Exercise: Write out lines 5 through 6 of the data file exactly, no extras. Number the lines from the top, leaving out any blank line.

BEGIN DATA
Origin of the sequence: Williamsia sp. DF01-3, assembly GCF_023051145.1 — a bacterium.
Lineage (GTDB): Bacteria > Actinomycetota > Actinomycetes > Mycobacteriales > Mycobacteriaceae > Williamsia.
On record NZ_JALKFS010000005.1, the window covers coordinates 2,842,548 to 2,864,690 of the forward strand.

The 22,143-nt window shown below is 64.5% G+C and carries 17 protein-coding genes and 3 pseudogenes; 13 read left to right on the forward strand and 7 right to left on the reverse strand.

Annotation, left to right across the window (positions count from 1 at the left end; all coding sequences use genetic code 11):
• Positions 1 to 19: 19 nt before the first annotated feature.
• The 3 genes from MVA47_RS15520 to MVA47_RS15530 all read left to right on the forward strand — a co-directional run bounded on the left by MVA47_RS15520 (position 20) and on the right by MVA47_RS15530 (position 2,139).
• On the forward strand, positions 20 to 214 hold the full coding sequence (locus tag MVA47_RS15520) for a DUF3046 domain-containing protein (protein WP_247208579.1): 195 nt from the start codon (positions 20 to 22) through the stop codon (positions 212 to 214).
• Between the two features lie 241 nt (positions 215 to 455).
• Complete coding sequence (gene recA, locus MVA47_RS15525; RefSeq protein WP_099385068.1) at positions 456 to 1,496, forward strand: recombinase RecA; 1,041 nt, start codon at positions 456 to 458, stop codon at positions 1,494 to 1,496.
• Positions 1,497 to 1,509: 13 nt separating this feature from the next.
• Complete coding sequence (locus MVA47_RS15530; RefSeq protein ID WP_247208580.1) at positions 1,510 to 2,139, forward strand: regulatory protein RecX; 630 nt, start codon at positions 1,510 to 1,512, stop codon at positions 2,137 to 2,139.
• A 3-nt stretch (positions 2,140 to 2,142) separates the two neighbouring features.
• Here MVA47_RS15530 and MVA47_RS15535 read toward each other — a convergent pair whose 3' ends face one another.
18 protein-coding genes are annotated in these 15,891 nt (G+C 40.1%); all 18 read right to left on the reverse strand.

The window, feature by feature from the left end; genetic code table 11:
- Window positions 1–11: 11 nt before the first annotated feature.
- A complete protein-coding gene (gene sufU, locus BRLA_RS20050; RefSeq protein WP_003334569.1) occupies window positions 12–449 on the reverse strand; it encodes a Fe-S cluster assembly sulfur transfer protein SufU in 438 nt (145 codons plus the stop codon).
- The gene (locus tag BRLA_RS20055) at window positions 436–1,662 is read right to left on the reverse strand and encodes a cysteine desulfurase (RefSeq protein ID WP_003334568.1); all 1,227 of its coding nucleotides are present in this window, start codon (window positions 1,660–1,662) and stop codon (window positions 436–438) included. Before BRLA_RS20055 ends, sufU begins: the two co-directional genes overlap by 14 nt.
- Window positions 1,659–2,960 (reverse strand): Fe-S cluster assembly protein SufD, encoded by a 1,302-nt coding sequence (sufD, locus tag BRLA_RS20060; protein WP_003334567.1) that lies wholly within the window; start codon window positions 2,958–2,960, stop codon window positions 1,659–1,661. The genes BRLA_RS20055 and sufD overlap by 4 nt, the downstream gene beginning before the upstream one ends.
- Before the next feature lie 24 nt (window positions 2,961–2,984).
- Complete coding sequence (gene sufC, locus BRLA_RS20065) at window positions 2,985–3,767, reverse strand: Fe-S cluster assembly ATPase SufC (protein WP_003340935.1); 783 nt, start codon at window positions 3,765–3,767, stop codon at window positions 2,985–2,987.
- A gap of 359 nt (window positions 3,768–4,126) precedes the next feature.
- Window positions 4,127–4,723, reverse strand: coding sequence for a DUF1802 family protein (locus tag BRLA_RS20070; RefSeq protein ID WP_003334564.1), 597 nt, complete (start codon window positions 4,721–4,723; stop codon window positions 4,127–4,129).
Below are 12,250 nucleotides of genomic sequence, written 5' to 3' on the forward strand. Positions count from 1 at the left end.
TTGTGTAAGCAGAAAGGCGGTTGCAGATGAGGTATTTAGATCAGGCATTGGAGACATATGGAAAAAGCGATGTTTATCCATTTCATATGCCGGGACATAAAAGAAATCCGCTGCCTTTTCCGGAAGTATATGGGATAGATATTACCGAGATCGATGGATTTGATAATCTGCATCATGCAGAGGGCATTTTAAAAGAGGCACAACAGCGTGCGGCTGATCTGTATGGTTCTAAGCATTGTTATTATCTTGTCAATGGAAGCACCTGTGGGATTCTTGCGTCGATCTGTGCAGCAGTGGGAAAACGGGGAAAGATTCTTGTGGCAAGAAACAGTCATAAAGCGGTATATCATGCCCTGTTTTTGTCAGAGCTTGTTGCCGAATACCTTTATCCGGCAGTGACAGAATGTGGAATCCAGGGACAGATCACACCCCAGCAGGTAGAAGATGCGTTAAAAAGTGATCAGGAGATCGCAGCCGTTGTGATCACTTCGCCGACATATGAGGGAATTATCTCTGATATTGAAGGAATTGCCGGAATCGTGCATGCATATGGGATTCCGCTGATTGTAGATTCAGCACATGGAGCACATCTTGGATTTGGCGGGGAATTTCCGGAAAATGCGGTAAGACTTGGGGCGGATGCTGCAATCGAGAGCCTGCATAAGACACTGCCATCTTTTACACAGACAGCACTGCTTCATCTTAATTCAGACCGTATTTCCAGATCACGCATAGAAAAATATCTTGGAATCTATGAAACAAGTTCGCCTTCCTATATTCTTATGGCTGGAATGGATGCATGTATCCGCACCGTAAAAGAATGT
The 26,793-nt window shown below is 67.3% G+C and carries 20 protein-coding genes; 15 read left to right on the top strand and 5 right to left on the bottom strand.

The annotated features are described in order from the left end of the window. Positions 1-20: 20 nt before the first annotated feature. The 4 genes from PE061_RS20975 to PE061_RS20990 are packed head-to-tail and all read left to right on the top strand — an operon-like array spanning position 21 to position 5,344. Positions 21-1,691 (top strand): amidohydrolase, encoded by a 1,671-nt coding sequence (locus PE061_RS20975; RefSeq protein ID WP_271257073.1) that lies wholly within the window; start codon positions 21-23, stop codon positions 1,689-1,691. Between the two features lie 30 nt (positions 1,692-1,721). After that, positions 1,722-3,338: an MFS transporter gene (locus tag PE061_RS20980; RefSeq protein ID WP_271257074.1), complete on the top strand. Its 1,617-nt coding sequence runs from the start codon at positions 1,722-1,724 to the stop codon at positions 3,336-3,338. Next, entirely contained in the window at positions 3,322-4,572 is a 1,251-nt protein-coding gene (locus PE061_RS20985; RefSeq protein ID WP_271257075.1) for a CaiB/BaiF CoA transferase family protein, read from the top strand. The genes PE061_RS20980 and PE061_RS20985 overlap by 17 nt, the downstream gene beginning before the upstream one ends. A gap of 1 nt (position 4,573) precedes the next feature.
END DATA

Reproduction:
Annotation, left to right across the window (positions count from 1 at the left end; all coding sequences use genetic code 11):
• Positions 1 to 19: 19 nt before the first annotated feature.